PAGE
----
The Juzgado de Trabajo del Segundo Circuito Judicial de San José (Labor Court) declared legal the strike of the employees of the Poder Judicial – the Judiciary – against the processing of the fiscal reform.
The decision of Judge Víctor Manuel Orozco Zárate, made known Friday night, rejected the request of the Government, represented by the Attorney General, Julio Jurado, to declare the strike illegal.
The State attorney had argued that the work of the Poder Judicial is an “essential service”.
However, judge Orozco Zárate did not see it that way, in his decision citing that the State had failed to prove the essential services, refuting the argument presented by Jurado, that “The administration of justice is an essential public service and for that reason its officials do not have the right to strike”.
The judge wrote, “The managing party (Procuraduría) did not show that the suspension of the work of the judicial officials was a result of the essential public service provided by the different labor offices, nor that their public officials exercise authority functions on behalf of the State. This is because there is no evidence in the file that proves the State’s allegation is reliable”.
Also, the judge indicated that the strike movement by Judicial workers was peaceful.
“The strike promoted by the unions: Trade Union of Professionals and Technicians in Accounting, Finance and Allied of the Judicial Branch (Asprotecofi); National Association of Judicial Employees (Anejud); National Association of Investigators in Criminalistics (ANIC); Syndicate of the Judicature (Sindijud); Trade Union of Workers of the Judiciary (Sitrajud), is legal”, says the resolution issued at 3:06 p. m. on November 9.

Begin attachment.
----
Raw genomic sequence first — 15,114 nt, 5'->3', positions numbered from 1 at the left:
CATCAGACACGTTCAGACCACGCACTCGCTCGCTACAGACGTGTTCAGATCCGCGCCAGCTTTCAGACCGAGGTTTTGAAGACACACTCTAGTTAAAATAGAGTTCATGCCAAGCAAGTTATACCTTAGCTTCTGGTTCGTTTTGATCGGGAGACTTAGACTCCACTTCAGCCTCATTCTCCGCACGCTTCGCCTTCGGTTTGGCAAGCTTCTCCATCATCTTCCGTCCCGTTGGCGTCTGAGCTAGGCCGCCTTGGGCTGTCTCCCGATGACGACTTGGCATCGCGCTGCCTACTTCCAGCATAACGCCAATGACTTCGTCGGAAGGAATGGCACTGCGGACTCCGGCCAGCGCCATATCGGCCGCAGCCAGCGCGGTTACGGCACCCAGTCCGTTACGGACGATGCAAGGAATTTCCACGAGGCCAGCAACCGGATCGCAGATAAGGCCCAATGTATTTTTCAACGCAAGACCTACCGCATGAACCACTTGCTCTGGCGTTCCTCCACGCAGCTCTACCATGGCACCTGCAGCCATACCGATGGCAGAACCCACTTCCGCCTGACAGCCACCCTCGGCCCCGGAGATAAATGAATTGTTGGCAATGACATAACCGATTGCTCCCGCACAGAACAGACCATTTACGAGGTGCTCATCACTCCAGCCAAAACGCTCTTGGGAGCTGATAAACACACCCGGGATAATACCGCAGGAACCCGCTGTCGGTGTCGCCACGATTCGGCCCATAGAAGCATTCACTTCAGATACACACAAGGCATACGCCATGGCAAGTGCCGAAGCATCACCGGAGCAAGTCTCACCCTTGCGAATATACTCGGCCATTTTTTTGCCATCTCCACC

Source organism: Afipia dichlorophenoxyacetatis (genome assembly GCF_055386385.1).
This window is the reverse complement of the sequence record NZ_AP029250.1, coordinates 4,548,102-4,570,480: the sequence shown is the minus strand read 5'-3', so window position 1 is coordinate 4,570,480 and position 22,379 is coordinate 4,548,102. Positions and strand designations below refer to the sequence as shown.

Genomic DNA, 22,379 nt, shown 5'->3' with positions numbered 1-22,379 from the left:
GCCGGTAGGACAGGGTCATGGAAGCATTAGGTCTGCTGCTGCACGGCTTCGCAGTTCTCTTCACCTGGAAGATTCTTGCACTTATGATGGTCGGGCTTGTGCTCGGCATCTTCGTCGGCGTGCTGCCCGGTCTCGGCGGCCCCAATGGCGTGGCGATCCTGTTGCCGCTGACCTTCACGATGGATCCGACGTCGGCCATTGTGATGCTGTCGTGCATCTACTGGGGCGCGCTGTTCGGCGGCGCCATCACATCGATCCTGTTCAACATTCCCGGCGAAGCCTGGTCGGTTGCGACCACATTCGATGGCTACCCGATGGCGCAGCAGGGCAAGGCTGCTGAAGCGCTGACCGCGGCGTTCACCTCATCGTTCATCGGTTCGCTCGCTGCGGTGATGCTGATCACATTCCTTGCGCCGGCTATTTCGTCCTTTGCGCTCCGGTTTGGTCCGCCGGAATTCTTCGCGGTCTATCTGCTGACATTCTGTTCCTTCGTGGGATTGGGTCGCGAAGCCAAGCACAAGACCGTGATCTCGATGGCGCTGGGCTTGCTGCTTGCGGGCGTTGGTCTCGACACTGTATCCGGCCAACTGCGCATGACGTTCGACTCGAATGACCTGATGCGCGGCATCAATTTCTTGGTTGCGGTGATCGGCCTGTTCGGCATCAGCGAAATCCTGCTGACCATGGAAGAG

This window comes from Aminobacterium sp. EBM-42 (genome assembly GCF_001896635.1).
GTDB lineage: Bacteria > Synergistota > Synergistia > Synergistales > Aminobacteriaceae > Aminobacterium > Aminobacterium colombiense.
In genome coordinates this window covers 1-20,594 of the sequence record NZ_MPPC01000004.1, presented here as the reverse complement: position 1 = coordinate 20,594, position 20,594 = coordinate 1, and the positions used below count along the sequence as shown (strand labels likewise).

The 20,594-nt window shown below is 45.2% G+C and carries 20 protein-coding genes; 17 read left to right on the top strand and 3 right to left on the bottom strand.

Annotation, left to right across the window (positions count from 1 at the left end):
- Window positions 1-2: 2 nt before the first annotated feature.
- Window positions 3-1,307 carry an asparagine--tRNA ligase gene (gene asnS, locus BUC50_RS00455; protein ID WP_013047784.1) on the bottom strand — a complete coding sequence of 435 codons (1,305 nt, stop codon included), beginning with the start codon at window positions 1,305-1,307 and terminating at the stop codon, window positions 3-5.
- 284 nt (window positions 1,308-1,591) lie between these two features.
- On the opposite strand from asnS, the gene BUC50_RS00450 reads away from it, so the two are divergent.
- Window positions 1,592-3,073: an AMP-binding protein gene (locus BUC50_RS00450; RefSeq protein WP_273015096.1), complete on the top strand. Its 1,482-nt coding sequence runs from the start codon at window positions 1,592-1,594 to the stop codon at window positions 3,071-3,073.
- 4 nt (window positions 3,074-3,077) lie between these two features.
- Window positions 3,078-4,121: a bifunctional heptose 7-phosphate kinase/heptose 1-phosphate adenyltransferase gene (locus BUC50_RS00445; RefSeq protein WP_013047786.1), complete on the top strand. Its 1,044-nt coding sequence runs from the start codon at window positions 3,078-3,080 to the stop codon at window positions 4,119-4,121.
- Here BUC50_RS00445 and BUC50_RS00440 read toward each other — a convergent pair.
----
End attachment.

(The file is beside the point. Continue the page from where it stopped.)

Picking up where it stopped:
But the “essential services” was not the only reason cited in the State’s filing. Attorney General Jurado argued that the strike was related to employer-employee conflicts, since it was a strike against a political reform – the tax reform.
Jurado quantified the strike “political”, arguing that the movement was contrary to the rules and principles that govern strikes.
However, the judge ruled that “political strikes” are allowed in the country.
“In Costa Rica, political strikes involving workers from different sectors of the production and service provision activities can take place, against government measures that may affect their social and economic interests, having as a counterpart the governing authorities of the State, or be, against public policies as it is in this case,” says his resolution.
The State has now three (working) days to appeal the decision.